MESSAGE IN A BOTTLEFine performances distinguish this sappy romantic drama based on the best selling novel by Nicholas Sparks. Robin Wright Penn plays a Chicago Tribune researcher who stumbles across a message in a bottle. Intrigued by the tender message inside, she begins a campaign to learn who the writer is. Some clever research leads her to the Carolinas, where she meets the author, Garrett Blake (Kevin Costner). Garrett design and makes custom boats, and lives with his father Dodge (Paul Newman, the best thing about the film). Garrett is reluctant to get involved with Theresa Osborne (Penn), especially after he learns of her true intentions. The film deals with loss and love on many levels, and the cast always rises to the occasion. Unfortunately, director Luis Mandoki seems intent on pumping up the sentimentality until it is almost unbearable. He doesn’t trust his material or characters enough to allow them to carry the film’s emotional baggage. (Warner)


PRISONER OF LOVEModel Naomi Campbell co-stars in this pedestrian mob movie as a bartender who witnesses a mob hit. In order to keep Tracy (Campbell) from the authorities, the mob assigns Johnny (Eric Thal) to keep an eye on her. While keeping her chained up in a warehouse, Johnny begins to fall in love with his charge, much to the dismay of his superiors. Even though we’ve seen this all before, director Steve DiMarco still pretends that he’s making art. (Sterling)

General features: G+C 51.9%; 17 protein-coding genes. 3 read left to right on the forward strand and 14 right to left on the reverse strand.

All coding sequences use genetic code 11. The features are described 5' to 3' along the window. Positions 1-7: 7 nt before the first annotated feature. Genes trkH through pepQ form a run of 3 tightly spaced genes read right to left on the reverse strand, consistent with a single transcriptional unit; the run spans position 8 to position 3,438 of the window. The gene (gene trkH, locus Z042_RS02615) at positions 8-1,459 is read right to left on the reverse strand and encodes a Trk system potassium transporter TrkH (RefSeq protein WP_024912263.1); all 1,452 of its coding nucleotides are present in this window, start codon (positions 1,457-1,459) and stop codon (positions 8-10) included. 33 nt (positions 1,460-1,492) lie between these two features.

THE MUMMYThe summer of 1999 wasn’t big enough for two theatrical “Mummy” movies, so Miramax’s Dimension Home Video division took for the fall for this second entry into the race. Directed by Russell Mulcahy (“Highlander”), “Tale of the Mummy” is an uninspired and tiresome effort that is so bad at times it’s laughable. The opening shows tremendous promise, but all hope fades as the film leaps from an Egyptian archaeological dig to the streets of London. It’s there where the film becomes a hokey mess, filled with embarrassing visual effects and performances so wooden you could surf on top of them. Louise Lombard stars as the granddaughter of a famous archaeologist who died under mysterious circumstances after he discovered the tomb of an evil Egyptian prince called Talos. When Samantha (Lombard) has the tomb transported to a museum in London, the mummy begins its mission to become human again. This is accomplished by enveloping his victims in swirling bandages that are obviously computer generated. Jason Scott Lee co-stars as an American detective assigned to Scotland Yard trying to make sense of the murders. Lee’s dialogue is so muffled you can’t understand a word he says. The rest of the film should be so lucky. (Dimension)